Thursday, October 18, 2012

Technology makes it easier for youth to register to vote

Registering to vote is the first step every citizen must take in order to exert his or her right to suffrage. Now that general elections are coming in the US, it is important that people register to choose their next president. It is worth noting that people under 30 constitute the largest group of unregistered voters in most states. In order to close this gap and engage the youth in politics, there are different initiatives to bring them closer to the polling stations. 

Generally speaking, in order for an American citizen to vote, he or she must fill an application and mail it to the Supervisor of Elections at the voter’s county, and wait for a voter information card. This whole procedure takes a couple of weeks—give or take, depending on whether the application was mailed or submitted personally—, and varies from state to state. It is indeed cumbersome, and it constitutes one of the reasons why many people opt out of their right to elect and leave decisions to fate or chance. Of course, this is a bad mistake, and not few organisms are trying to change this condition. There are many campaigns out there trying to appeal to potential voters, especially the younger ones, and invite them to register to vote. However, publicity alone doesn’t always do the trick. Students and young workers are not as patient as to fill out paper forms, put them in an envelope, pay postage, and wait, nor they have the time to go to an office and do paperwork there. Fortunately, in some states, technology is on people’s side, and it is increasingly appealing to the younger population.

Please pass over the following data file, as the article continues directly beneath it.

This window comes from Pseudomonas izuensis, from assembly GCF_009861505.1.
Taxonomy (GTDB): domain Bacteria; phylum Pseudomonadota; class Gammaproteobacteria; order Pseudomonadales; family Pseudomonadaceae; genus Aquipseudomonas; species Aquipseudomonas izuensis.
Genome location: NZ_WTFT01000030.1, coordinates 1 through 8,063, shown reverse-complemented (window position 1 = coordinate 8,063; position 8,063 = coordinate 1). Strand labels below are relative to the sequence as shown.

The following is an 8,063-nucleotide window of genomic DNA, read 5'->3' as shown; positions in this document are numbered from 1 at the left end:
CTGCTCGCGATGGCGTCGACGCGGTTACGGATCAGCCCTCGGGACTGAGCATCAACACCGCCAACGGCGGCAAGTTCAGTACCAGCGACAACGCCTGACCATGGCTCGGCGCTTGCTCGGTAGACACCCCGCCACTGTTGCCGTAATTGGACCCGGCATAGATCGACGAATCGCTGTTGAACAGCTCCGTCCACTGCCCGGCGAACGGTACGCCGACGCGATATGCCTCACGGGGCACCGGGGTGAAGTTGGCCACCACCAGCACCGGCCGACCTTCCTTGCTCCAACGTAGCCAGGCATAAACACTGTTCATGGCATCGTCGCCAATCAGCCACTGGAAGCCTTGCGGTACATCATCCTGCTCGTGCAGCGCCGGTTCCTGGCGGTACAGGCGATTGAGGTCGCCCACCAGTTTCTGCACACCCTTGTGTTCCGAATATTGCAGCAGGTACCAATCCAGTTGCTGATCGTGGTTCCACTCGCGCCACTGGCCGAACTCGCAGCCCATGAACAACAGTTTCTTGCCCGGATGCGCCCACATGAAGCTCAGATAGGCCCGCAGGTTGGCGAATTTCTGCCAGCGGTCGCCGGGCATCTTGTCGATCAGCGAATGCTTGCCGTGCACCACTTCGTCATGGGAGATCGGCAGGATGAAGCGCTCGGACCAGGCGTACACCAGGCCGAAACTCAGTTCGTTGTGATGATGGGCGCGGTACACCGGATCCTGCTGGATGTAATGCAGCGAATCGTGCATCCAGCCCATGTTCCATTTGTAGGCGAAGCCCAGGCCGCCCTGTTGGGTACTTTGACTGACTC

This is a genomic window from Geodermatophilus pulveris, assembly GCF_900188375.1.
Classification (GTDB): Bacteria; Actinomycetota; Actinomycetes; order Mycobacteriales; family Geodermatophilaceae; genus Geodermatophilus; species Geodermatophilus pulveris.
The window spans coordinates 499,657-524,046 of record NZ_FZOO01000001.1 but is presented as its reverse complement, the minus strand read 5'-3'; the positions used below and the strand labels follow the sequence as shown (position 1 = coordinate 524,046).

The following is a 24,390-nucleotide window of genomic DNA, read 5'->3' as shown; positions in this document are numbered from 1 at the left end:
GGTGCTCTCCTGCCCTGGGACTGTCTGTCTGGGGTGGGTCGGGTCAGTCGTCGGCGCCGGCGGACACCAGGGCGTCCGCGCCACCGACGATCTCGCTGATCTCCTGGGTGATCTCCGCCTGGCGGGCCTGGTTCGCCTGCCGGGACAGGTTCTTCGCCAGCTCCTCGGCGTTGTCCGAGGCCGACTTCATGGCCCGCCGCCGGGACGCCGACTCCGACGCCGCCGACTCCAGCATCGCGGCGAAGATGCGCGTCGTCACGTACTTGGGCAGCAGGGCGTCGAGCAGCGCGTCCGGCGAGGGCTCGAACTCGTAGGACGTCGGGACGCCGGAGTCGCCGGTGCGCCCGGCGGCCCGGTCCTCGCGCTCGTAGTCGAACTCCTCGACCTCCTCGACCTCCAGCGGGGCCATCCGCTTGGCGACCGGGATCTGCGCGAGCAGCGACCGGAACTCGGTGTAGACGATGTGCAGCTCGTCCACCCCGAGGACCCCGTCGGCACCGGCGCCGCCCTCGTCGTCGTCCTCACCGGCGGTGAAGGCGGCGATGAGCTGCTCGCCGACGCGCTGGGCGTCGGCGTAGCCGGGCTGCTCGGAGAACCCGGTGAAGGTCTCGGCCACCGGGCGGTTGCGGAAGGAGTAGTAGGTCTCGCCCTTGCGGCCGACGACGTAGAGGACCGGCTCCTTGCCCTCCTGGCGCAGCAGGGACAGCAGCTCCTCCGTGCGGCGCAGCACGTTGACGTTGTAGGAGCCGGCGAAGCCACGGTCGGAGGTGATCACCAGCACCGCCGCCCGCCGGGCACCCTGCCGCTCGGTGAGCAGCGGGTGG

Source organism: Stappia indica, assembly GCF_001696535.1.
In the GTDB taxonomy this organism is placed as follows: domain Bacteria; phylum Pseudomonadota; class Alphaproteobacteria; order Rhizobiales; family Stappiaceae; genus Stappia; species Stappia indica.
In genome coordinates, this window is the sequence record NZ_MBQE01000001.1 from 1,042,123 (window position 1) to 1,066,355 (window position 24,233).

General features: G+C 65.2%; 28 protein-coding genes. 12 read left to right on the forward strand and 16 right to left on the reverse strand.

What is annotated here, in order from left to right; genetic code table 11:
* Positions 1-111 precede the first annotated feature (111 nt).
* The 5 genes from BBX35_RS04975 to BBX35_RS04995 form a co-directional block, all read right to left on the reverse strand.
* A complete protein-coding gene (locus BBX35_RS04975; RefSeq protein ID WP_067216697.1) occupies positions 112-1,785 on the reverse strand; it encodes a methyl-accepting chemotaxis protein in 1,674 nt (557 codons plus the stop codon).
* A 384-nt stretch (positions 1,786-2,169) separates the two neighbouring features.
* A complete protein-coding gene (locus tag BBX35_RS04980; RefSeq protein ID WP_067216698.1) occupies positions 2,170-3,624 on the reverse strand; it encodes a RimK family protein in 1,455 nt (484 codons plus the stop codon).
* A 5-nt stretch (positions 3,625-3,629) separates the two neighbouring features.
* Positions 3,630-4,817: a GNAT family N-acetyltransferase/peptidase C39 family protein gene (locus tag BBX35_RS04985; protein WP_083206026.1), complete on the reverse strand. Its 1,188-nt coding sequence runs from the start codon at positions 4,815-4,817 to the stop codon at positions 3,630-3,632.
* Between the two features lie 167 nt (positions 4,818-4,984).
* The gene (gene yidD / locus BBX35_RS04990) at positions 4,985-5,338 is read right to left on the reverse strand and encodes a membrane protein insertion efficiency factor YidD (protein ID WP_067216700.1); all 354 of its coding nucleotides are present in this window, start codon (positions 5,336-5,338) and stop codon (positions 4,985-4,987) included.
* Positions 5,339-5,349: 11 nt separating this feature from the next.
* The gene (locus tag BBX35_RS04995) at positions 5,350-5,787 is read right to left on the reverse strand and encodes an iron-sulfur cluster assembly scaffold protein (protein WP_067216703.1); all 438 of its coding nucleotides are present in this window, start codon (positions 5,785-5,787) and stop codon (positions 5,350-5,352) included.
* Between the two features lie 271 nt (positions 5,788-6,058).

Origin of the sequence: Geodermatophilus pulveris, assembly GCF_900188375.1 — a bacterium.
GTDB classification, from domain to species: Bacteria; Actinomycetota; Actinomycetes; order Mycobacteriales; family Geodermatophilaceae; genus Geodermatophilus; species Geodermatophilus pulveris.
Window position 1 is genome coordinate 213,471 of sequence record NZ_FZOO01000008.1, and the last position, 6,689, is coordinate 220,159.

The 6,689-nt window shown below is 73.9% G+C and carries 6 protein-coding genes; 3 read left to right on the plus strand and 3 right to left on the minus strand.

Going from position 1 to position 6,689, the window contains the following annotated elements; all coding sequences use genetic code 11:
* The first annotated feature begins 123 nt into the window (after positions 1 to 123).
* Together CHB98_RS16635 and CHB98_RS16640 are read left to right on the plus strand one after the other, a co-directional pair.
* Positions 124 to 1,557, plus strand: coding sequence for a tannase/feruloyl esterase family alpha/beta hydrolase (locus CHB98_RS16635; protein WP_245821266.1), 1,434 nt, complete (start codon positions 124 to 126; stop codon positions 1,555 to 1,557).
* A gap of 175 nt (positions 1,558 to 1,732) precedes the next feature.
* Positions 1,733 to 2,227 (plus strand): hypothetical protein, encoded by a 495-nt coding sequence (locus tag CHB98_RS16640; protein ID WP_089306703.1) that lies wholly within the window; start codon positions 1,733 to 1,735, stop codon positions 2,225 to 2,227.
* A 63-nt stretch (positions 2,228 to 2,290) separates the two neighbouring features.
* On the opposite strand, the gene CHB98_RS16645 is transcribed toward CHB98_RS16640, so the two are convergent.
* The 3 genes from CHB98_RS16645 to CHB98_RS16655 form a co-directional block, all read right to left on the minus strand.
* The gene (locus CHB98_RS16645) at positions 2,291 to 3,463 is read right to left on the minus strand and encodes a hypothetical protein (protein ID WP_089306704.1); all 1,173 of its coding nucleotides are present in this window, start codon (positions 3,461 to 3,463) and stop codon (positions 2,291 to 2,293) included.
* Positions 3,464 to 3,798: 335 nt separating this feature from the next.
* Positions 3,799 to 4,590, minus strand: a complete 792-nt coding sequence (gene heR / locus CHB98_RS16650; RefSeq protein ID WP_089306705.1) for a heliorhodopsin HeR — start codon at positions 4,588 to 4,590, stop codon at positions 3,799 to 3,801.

This year, a new law makes it possible for residents of California to register online. The effect of this new legislation has been immediate: since September 19, more than 25,000 people have registered to vote through the state website. More impressive yet is the fact that the first day the online application became available, 10,000 people registered to vote. As expected, the younger voters have dominated the use of the new tool. 

Image: FreeStockPhotos
Washington State, on the other hand, has released a Facebook app through which voters can register online. When asked about privacy issues, the co-director of elections for Washington, Shane Hamlin, explained that Facebook does not have access to users’ social security number nor their driver’s license number, and that Facebook is merely the tool that connects voters to the State Elections page.

Much of the advocating for young voters to register has been done by Rock the Vote. Rock the Vote is a nonpartisan nonprofit organization whose main objective is to engage young people and build their political power. Using the alluring power of music, popular culture, and new technologies, Rock the Vote seeks to give young voters tools to learn and take action about issues that affect their lives. The most important way they can do this is by voting. Right now, Rock the Vote offers a customizable voting registration tool that anyone can install on their website. This way, young bloggers become an active instrument in the exercise of democracy. 

There is no doubt that online tools are an effective way to get young people to come closer to their right to suffrage. However, the efforts must not stop at registering. The next step is getting people to actually vote.